Evaluation of platelet function screening tests to detect platelet procoagulant deficiency in dogs with Scott syndrome
Article first published online: 30 MAR 2009
©2009 American Society for Veterinary Clinical Pathology
Veterinary Clinical Pathology
Volume 38, Issue 3, pages 306–315, September 2009
How to Cite
Brooks, M. B., Randolph, J., Warner, K. and Center, S. (2009), Evaluation of platelet function screening tests to detect platelet procoagulant deficiency in dogs with Scott syndrome. Veterinary Clinical Pathology, 38: 306–315. doi: 10.1111/j.1939-165X.2009.00141.x
- Issue published online: 1 SEP 2009
- Article first published online: 30 MAR 2009
- Coagulation disorder;
- disease models;
- platelet activation;
Background: Clinical diagnosis of platelet dysfunction is complex and technically challenging. The wide repertoire of platelet responses requires a test panel to assess different parameters of platelet reactivity. While “global” hemostasis analyzers and whole blood assays have potential for testing platelet function, their ability to evaluate platelet procoagulant activity is ill-defined.
Objectives: The aim of this study was to determine whether platelet procoagulant deficiency, the pathophysiologic defect of Scott syndrome, could be detected in point-of-care and whole blood assays.
Methods: Study subjects were 4 Scott syndrome-affected German Shepherds and 8 control dogs. We evaluated 2 point-of-care instruments: the platelet function analyzer (PFA-100) and thromboelastograph (TEG). TEG analysis was performed on recalcified citrated whole blood with and without tissue-factor activation. A whole blood flow cytometric assay was configured to detect thrombin-induced platelet P-selectin expression and platelet-derived microparticle release. Cytometric samples were analyzed after 1 hour and 1 day of storage.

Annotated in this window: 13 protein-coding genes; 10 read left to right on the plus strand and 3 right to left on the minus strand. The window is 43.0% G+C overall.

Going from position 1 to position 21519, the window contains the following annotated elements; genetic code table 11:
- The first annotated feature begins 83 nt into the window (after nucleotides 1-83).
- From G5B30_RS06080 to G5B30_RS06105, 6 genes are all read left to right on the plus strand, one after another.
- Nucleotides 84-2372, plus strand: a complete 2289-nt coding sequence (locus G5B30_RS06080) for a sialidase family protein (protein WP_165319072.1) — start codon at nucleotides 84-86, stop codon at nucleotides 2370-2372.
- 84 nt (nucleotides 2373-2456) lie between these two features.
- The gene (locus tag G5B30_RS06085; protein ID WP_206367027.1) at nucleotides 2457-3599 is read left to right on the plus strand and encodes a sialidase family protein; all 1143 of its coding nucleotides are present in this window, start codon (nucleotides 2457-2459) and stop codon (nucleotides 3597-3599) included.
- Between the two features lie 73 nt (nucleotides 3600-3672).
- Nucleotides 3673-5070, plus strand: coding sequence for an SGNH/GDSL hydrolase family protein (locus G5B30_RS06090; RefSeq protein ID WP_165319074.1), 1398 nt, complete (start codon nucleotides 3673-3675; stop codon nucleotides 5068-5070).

Results: We found no significant differences between Scott and control dogs in PFA-100 COL/ADP closure times or in any TEG parameter in tissue-factor–activated samples. In nonactivated samples, mean clotting time (K) and time to maximal rate of thrombus generation were significantly prolonged in Scott dogs; however, values overlapped with those of control dogs. Cytometric analysis of samples from Scott dogs showed significantly diminished platelet-derived microparticle release. Samples from all dogs reanalyzed after 1 day of storage had nonspecific increases in basal P-selectin expression and vesiculation.
Conclusion: A whole blood cytometric assay to detect stimulated platelet microparticle release can be used to screen for Scott syndrome. However, platelet activation artifacts preclude overnight storage for next-day analysis.